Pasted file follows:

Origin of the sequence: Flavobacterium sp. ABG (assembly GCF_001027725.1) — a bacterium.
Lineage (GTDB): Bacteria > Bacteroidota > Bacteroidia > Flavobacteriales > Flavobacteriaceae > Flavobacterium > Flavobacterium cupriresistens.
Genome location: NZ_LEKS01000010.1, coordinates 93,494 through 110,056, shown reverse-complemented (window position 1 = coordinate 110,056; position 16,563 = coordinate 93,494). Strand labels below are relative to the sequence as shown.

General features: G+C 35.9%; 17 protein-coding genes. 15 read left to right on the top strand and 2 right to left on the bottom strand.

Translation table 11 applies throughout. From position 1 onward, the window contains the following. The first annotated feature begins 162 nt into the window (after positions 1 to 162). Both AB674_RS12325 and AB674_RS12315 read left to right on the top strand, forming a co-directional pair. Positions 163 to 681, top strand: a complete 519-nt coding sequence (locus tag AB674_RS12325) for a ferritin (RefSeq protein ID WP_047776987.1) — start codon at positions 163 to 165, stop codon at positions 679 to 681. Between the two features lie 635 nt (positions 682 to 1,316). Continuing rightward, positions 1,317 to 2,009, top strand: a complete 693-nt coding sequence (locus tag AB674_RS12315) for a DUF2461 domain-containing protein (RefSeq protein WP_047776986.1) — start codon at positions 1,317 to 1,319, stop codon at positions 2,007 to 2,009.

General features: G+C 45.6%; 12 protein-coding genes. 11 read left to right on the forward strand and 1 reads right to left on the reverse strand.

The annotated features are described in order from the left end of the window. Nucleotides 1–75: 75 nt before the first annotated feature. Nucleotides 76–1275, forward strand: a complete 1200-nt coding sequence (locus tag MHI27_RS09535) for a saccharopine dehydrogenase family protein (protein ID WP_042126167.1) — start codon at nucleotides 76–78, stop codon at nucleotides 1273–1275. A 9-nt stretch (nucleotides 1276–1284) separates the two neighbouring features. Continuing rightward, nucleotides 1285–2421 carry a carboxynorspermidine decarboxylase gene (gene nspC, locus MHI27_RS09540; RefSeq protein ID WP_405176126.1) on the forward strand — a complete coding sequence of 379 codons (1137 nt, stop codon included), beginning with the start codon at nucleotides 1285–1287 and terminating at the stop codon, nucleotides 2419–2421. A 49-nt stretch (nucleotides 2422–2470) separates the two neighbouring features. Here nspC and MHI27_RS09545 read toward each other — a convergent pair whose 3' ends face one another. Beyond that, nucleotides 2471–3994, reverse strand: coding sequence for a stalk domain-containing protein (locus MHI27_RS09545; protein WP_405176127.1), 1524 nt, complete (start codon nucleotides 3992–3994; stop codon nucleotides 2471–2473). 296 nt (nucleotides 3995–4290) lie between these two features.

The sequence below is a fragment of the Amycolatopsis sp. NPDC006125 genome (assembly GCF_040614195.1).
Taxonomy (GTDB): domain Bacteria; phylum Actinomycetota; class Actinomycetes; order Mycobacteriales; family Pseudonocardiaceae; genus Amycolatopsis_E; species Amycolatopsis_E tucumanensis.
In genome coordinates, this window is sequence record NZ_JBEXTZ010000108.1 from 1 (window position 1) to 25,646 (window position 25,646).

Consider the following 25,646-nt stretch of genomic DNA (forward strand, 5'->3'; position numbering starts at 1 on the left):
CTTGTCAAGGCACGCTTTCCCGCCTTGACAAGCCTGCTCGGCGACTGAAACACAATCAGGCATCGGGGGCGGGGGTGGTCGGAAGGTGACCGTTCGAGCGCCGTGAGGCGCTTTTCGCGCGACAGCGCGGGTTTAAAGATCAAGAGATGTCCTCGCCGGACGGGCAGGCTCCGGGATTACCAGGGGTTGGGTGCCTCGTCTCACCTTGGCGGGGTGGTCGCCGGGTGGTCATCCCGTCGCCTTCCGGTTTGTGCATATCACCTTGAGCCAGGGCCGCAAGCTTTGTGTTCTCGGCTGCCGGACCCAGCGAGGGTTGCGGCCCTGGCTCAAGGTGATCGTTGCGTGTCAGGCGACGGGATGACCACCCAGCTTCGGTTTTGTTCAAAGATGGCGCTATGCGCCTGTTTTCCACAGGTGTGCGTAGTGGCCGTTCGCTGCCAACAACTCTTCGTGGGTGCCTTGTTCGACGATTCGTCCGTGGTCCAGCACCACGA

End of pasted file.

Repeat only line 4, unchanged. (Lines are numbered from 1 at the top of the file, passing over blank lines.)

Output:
General features: G+C 35.9%; 17 protein-coding genes. 15 read left to right on the top strand and 2 right to left on the bottom strand.